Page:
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Re: "Protecting human rights in the UK"

Postby Smouldering Stoat » Sun May 10, 2015 8:14 am

Of course they intend to withdraw. The natural consequence of their policies will be that we will left in a position where our domestic position is incompatible with our continuing membership. They are trying to put us in that position to make it politically and diplomatically easier to withdraw.
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Re: "Protecting human rights in the UK"

Postby Slartibartfast » Sun May 10, 2015 10:11 am

Stoaty is right, this purported negotiation is a cynical sham.

It would be a legal and moral absurdity for the UK state to decide what duties the UK state had towards citizens, and for the UK state to decide whether the UK state had breached those duties. It is a proposal to be above the law, equivalent to me saying that I do not think that speed limits have been sensibly applied by the UK police, so I am going to withdraw my recognition of the Road Traffic Act and instead comply with my own rules as I choose to interpret them.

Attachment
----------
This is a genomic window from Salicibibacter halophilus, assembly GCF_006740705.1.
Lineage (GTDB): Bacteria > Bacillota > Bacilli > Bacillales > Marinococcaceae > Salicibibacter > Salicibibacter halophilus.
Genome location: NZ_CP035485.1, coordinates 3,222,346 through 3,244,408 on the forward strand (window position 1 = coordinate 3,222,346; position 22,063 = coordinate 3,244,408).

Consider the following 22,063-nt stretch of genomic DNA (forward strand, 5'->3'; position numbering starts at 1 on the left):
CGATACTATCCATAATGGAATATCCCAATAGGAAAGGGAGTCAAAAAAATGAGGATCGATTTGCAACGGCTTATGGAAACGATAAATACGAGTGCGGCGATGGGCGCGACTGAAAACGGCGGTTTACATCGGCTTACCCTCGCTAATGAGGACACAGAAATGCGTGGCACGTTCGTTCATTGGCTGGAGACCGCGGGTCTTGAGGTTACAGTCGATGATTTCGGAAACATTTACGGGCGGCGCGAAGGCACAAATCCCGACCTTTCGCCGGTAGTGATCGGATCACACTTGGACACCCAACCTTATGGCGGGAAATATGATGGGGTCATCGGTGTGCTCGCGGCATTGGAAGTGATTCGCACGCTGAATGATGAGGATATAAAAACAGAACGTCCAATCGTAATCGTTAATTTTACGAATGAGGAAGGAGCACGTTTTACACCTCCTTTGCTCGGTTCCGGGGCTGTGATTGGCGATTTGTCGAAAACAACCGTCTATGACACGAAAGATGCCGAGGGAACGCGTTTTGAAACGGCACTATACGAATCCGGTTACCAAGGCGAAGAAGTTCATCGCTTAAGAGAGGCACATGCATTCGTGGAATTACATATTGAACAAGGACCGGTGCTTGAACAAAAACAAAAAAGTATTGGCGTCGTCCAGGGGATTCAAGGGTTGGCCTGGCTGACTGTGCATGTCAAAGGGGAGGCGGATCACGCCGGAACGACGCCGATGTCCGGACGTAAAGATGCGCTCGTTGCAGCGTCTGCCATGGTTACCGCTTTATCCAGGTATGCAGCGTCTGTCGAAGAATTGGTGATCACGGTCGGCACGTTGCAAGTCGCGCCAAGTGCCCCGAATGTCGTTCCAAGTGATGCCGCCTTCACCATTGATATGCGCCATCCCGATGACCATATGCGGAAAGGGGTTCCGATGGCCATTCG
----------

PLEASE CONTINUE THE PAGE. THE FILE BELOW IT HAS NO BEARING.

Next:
It may be legally possible for the UK state to do this, because no greater power can force compliance. But they know they will not do it with the blessings or support of ECHR partners. They know that there will be no "recognition that our approach is a legitimate way of applying the Convention". Just as the UK Police will never agree to me adjudicating my own culpability for speeding.

They intend that the ECHR partners will protest loudly at this ridiculous proposal, hopefully in a way which can be spun as an insult to UK sovereignty. Then they can say that they have been left with no alternative because of the intransigence of these filthy, interfering foreigners who think that they should have power over our decent honest British way of life.
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Re: "Protecting human rights in the UK"

Postby Hairyloon » Sun May 10, 2015 10:25 am

Slartibartfast wrote:It is a proposal to be above the law, equivalent to me saying that I do not think that speed limits have been sensibly applied by the UK police, so I am going to withdraw my recognition of the Road Traffic Act and instead comply with my own rules as I choose to interpret them.

I don't think it is, it is more like you saying: don't bother with all those speed cameras and suchlike, I promise not to speed and I'll send you my GPS tachograph data instead.

If we take them at face value, and the ECHR accept their proposals then we will still have recourse to go to the European Court.